Today sees a new look and feel for Beer Tinted Spectacles.
Last year, I found my passion for writing about beer waning – something I couldn’t easily explain or reconcile. One factor was time; my own business is almost five years old and growing, placing an inevitable constraint on other things. But it was more than that. For some reason, I was finding the world of beer and the narrative around it frustrating and… boring.
That’s a difficult thing to admit, and on the surface utterly counter-intuitive. The world of beer is as healthy as it’s been – arguably for 50 years. The number of new breweries; the plethora of choice; old styles being rediscovered, re-worked or bastardised. Who cares in the pursuit of great taste?
Yet, one debate – that of New England IPAs got my goat. Tit-for-tat arguments about whether such yeasty, sediment-rich, cloudy, turbid brews are genuine brewer-led innovation or the products of today’s ‘Instagram culture’. At the time from what I could see, the debate was getting personal and pretty nasty. And this is amongst so-called beer lovers.
Beer lovers who are losing the plot.
Let’s go back just 30 years. U.S. beer was dominated by one brewer, who focused on two brands: Bud and Bud Light. Everyone else was a runner-up. Marketing spend was aggressive and enormous. U.K. beer was dominated by half a dozen vertically integrated leisure conglomerates, who owned the ‘route to market’ pretty much from the point that the newly harvested barley crossed the gates in the Maltings to the point where the liquid touched the drinkers’ lips. Depending where you lived, this meant a limited range from pub to pub. Innovation was quashed, possibly inadvertently, but quashed all the same. Regional brewers struggled to co-exist. Micros weren’t even a fertilised egg. Love or loathe CAMRA, they were genuinely fighting big, hairy corporate beasts who wilfully or not, were shaping consumers’ tastes and controlling the market.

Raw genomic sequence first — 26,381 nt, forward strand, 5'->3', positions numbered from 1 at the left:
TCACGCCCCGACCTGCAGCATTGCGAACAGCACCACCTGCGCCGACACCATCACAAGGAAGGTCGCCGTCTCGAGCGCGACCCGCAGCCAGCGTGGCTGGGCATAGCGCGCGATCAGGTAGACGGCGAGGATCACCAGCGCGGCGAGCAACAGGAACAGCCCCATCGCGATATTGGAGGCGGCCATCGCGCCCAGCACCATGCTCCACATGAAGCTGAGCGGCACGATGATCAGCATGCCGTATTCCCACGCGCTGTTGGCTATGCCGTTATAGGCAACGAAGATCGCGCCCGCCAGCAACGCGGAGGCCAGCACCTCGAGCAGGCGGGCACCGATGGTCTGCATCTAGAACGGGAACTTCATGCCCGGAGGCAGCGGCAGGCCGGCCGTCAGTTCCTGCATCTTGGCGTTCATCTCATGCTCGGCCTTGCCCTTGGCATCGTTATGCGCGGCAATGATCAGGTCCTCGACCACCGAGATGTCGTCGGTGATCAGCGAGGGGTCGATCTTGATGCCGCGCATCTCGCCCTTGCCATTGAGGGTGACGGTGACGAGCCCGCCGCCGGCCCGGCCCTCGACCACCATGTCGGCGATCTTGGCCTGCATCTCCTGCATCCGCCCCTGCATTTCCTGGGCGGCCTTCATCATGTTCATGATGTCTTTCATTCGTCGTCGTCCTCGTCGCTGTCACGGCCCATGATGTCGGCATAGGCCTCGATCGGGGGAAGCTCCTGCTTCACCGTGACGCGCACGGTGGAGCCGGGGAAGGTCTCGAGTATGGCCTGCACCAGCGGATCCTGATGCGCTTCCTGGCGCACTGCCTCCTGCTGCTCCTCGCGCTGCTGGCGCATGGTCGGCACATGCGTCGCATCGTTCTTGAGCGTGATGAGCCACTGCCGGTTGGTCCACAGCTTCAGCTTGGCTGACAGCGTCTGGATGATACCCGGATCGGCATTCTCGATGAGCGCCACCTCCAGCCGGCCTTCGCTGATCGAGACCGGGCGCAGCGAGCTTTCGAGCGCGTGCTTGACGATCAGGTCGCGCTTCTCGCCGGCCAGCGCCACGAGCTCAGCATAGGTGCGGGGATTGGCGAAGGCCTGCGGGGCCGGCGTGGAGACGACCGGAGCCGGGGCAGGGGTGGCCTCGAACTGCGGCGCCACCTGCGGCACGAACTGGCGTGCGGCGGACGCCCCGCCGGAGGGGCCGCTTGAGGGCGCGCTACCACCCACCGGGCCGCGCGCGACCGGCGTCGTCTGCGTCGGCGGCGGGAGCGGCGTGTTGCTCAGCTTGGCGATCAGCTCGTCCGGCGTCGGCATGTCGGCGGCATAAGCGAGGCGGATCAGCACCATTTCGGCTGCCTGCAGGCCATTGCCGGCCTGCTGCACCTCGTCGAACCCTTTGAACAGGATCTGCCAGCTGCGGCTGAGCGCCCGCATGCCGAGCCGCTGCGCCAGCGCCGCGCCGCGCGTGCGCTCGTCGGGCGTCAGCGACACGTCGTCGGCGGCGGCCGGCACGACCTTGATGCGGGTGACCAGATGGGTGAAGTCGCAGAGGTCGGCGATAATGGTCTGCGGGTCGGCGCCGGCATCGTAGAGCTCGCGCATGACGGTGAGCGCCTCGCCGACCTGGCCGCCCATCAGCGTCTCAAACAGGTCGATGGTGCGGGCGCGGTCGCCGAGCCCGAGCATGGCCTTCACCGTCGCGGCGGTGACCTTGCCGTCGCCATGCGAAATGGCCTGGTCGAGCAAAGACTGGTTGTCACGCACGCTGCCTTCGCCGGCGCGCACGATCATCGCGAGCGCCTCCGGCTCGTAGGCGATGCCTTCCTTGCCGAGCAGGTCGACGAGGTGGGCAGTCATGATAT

To bicker about whether a cloudy IPA is good or not is missing the point. The threat of drink consolidation is looming again. In the short term, changes will seem imperceptible. New owners will commit to keeping the breweries (or cider presses) of the acquired companies open; their brands will be lauded; their people extolled. But soon, all too soon, small changes will occur. Recipes will subtly change. Efficiencies will be found. Economies of scale will be sought. The heady drug of profit and the churn of staff will see promises reneged and old favourties become milking machines for bottom line growth.
So, Beer Tinted is back. Stripped back, simplified, more picture-led, its core purpose nonetheless remains. To tell beer stories that celebrate great beers. To champion the people who have had the courage to risk everything in pursuit of a dream or a passion. To narrate a perspective on issues of the day from the point of view of someone who was once on the other side – the consolidator, the acquirer, the ‘big beer’ executive. To remind anyone who passes through these pages what we have, what we should cherish and what we will need to fight for.
Thanks for reading.